A new challenger is set to enter the cutthroat world of discrete graphics cards in 2020. Announced at the end of 2018, the Intel Xe GPU is coming later this year. That's pronounced X-E, for reference, not Zee and in an ideal world Intel will give PC gamers another viable option on the gaming GPU front, but it looks like we're only going to get discrete mobile Xe graphics silicon this year. Mix that in with the upcoming Nvidia Ampere cards, AMD's Big Navi / RDNA 2 GPUs, and even potentially Huawei's rumored entry into the GPU market, and we're still in for an exciting end to this year.
Intel's current line of integrated GPUs doesn't even rank on our GPU hierarchy so it'll be interesting to see how its future discrete cards stack up against Nvidia and AMD's offerings. If current numbers ring true... not great. But the first generation is always tough, and we're not expecting Intel to dramatically change the game with its first Xe GPUs. The Intel Xe is set to be positioned as a direct competitor with AMD and Nvidia on all fronts, by making GPUs in gaming, pro-grade, and enterprise markets. And if Intel sticks the landing this will effectively give consumers a competitive third choice in GPUs, which could be huge.
But the last time the CPU titan attempted to dive into the discrete graphics pond was with the ill-fated Larrabee, later Xeon Phi, way back in 2009. It went away, licked its wounds, and started recruiting industry veterans, such as Raja Koduri from AMD, to lead the charge its future graphics architecture late in 2017.
While not much official information is available, aside from a limited CES hands-on session with the not-for-public-consumption Intel DG1 discrete graphics card, internet sleuths have pulled out some potentially exciting details from several rumors and leaks. And this is what we know right now.
At a glance…
Intel Xe release rate
Intel's 2020 release of its new discrete Xe graphics cards still seems to be happening, but likely only in mobile form. An early fall release appearing to be a realistic timetable, likely alongside Tiger Lake laptops with discrete mobile GPUs sitting next to integrated Xe graphics silicon. Intel Xe graphics probably won't be coming to desktops this year.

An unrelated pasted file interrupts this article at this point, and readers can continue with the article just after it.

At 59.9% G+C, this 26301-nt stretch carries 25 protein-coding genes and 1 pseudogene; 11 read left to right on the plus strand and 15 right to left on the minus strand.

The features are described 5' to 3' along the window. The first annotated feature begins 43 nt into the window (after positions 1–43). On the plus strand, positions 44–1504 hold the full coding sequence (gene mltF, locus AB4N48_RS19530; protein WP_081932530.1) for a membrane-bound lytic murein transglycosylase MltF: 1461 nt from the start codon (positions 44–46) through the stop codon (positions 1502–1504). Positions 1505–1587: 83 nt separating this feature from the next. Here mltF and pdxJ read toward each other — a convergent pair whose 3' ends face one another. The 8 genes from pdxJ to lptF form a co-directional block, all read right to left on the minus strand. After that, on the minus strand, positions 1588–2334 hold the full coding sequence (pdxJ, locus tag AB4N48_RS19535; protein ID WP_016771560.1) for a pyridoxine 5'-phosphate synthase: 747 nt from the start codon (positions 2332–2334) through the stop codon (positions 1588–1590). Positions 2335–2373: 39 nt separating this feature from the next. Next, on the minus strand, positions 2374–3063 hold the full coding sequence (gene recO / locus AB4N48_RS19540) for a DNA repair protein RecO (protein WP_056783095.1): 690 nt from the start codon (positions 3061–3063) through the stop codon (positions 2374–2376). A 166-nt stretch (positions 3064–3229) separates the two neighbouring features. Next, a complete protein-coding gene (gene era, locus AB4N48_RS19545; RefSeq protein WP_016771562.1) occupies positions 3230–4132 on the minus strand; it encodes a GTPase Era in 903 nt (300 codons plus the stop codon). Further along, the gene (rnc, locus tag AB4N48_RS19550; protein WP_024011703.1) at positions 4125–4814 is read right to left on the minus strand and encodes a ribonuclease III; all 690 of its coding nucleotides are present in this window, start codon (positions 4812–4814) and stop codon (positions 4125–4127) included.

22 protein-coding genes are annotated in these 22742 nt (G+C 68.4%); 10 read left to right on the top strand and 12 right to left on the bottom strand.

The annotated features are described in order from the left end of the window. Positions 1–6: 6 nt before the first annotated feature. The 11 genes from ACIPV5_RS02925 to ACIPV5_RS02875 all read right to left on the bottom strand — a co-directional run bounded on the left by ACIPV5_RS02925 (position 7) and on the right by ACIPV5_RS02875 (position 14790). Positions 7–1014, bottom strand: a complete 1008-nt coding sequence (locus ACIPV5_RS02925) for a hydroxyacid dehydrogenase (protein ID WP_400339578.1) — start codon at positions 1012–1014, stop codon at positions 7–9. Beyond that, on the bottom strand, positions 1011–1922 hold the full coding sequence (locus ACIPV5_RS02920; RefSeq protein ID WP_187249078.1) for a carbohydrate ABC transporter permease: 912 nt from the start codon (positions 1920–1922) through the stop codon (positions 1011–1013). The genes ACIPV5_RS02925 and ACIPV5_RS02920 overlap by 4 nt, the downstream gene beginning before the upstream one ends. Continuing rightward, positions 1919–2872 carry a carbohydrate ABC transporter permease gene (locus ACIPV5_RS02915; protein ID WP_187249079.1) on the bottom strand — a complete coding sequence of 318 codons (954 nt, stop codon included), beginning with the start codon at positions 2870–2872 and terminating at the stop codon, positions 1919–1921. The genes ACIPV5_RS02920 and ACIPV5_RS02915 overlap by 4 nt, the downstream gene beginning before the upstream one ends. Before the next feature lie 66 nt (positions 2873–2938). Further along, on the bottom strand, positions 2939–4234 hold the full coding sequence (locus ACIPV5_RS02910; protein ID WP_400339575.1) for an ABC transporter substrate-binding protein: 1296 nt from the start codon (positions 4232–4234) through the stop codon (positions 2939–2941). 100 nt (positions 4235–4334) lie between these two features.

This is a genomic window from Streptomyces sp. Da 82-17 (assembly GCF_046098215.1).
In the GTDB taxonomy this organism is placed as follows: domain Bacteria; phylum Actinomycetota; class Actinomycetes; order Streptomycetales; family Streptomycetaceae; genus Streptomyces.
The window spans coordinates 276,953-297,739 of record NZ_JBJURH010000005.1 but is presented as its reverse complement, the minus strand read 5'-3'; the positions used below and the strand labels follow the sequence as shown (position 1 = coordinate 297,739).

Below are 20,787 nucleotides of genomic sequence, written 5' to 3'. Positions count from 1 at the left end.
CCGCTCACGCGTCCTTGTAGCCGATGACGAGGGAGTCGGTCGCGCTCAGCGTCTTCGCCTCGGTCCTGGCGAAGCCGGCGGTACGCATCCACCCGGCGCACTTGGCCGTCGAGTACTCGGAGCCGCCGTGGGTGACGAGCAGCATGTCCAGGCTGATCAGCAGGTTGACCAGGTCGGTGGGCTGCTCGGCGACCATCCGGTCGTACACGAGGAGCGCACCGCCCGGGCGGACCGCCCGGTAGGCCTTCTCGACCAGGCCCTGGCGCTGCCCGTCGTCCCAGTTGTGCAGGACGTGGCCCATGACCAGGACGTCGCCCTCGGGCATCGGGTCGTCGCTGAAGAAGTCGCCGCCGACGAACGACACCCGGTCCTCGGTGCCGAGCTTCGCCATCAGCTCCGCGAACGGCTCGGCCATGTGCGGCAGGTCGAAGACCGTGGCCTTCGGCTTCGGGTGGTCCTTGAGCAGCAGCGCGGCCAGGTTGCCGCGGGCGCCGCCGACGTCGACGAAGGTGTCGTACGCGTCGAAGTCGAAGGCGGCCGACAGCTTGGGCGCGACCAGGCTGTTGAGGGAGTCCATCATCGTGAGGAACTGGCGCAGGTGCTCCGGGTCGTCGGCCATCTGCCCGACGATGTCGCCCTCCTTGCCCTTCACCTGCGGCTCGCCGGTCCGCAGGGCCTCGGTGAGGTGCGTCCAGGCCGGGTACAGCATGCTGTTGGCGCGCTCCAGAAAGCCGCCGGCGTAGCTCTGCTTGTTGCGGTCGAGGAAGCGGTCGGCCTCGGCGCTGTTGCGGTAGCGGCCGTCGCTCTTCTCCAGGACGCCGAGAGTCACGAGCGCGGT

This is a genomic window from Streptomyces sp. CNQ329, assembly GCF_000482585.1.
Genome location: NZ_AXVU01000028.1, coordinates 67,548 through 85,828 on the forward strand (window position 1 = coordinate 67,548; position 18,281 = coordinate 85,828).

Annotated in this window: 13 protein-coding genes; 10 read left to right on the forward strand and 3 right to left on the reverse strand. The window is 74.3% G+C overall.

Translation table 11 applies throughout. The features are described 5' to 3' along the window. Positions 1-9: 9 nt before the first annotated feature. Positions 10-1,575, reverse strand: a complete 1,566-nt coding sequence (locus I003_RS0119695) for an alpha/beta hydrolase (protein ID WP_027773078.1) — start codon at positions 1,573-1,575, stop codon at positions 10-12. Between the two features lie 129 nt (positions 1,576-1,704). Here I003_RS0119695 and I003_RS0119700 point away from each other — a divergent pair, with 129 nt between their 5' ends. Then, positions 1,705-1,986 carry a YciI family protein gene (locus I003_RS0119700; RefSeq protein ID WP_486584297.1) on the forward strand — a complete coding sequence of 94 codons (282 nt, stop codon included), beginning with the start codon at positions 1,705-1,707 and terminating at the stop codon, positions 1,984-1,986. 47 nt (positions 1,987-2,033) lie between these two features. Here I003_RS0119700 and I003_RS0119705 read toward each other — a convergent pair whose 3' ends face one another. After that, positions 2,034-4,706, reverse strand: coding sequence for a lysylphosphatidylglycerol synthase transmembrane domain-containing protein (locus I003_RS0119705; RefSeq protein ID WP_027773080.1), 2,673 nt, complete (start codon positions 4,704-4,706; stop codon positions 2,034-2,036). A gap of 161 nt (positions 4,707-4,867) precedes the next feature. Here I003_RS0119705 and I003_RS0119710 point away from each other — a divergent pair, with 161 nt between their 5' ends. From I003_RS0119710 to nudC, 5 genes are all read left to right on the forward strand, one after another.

Intel Xe specs
While there's no official release of GPU specs, a certain amount has leaked out. We know the DG1 card comes with 96EUs (roughly analogous to a GPU core-count), and the highest-spec Tiger Lake CPU will match that. We also know that there will be at least three brands of Xe graphics cards (Xe-LP, Xe-HP, and Xe-HPC) covering entry-level, enthusiast, and high-end computing.
Intel Xe performance
The Tiger Lake and DG1 performance figures that have appeared online, whether on Geekbench or 3DMark, detail a first-gen GPU that's ahead of AMD's own integrated graphics, but behind the entry-level discrete cards of either it or Nvidia. That's the low-end Xe-LP, however, Xe-HP is supposedly a potential gaming GPU, with Xe-HPC a server-side offering.
Intel Xe price
If Intel is planning on making graphics cards to compete with what's already on the market, it'll probably be safe to assume that pricing is also going to be competitive. So, if Intel is planning cards ranging from for entry-level to high-end gaming we will be looking at prices from $200-$1000 for the non-Enterprise Xe cards aimed at supercomputers. Those would likely cost thousands of dollars. Unless Intel wants to severely undercut the competition, that is.
Raja Koduri of Intel has been dropping subtle hints on Xe via Twitter, our favorite being a photo of his "ThinkXE" license plate with an expiration date of June 2020, which many online read as a release date for the Xe GPUs. Though that might be a little optimistic given the current global situation and the fact we're already hitting June right now.
The fact is 2020 is becoming a more and more volatile year for everyone, hardware manufacturers included, due to the impact of the novel Coronavirus. Intel has said that it is still targeting a release this year of Intel Xe GPUs in the late summer/ early fall window, shortly after the launch of its Comet Lake processors, with its new Tiger Lake CPUs coming later this year.
@IntelGraphics pic.twitter.com/T2symDHxJ7October 4, 2019
But it looks like you're not going to be getting a discrete Intel Xe GPU for your desktop PC this year, however. A leaked report seems to confirm that the first discrete graphics cards will be exclusively used in laptops, despite its appearance as a PCIe card at CES this year.